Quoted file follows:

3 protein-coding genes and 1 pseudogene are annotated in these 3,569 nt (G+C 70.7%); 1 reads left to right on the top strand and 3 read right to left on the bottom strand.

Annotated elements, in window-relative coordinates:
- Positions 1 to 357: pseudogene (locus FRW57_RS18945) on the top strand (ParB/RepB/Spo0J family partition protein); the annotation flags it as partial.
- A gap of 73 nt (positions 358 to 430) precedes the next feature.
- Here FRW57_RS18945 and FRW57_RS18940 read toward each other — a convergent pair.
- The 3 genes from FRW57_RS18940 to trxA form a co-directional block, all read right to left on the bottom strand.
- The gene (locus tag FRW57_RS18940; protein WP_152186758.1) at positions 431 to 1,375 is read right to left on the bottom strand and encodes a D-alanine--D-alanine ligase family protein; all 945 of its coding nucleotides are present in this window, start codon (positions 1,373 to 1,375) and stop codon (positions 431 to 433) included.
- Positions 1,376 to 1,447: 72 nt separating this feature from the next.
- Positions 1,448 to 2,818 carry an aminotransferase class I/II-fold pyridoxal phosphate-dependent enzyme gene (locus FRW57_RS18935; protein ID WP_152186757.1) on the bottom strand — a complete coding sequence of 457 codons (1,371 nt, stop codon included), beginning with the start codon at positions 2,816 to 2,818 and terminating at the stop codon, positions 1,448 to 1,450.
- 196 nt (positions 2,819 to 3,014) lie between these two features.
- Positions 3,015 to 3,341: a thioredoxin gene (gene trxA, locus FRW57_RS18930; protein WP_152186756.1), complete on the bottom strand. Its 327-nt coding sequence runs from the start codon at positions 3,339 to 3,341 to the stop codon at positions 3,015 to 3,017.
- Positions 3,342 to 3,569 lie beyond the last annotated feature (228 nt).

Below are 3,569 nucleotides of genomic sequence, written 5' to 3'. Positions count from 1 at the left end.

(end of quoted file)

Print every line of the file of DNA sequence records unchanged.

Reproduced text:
3 protein-coding genes and 1 pseudogene are annotated in these 3,569 nt (G+C 70.7%); 1 reads left to right on the top strand and 3 read right to left on the bottom strand.

Annotated elements, in window-relative coordinates:
- Positions 1 to 357: pseudogene (locus FRW57_RS18945) on the top strand (ParB/RepB/Spo0J family partition protein); the annotation flags it as partial.
- A gap of 73 nt (positions 358 to 430) precedes the next feature.
- Here FRW57_RS18945 and FRW57_RS18940 read toward each other — a convergent pair.
- The 3 genes from FRW57_RS18940 to trxA form a co-directional block, all read right to left on the bottom strand.
- The gene (locus tag FRW57_RS18940; protein WP_152186758.1) at positions 431 to 1,375 is read right to left on the bottom strand and encodes a D-alanine--D-alanine ligase family protein; all 945 of its coding nucleotides are present in this window, start codon (positions 1,373 to 1,375) and stop codon (positions 431 to 433) included.
- Positions 1,376 to 1,447: 72 nt separating this feature from the next.
- Positions 1,448 to 2,818 carry an aminotransferase class I/II-fold pyridoxal phosphate-dependent enzyme gene (locus FRW57_RS18935; protein ID WP_152186757.1) on the bottom strand — a complete coding sequence of 457 codons (1,371 nt, stop codon included), beginning with the start codon at positions 2,816 to 2,818 and terminating at the stop codon, positions 1,448 to 1,450.
- 196 nt (positions 2,819 to 3,014) lie between these two features.
- Positions 3,015 to 3,341: a thioredoxin gene (gene trxA, locus FRW57_RS18930; protein WP_152186756.1), complete on the bottom strand. Its 327-nt coding sequence runs from the start codon at positions 3,339 to 3,341 to the stop codon at positions 3,015 to 3,017.
- Positions 3,342 to 3,569 lie beyond the last annotated feature (228 nt).

Below are 3,569 nucleotides of genomic sequence, written 5' to 3'. Positions count from 1 at the left end.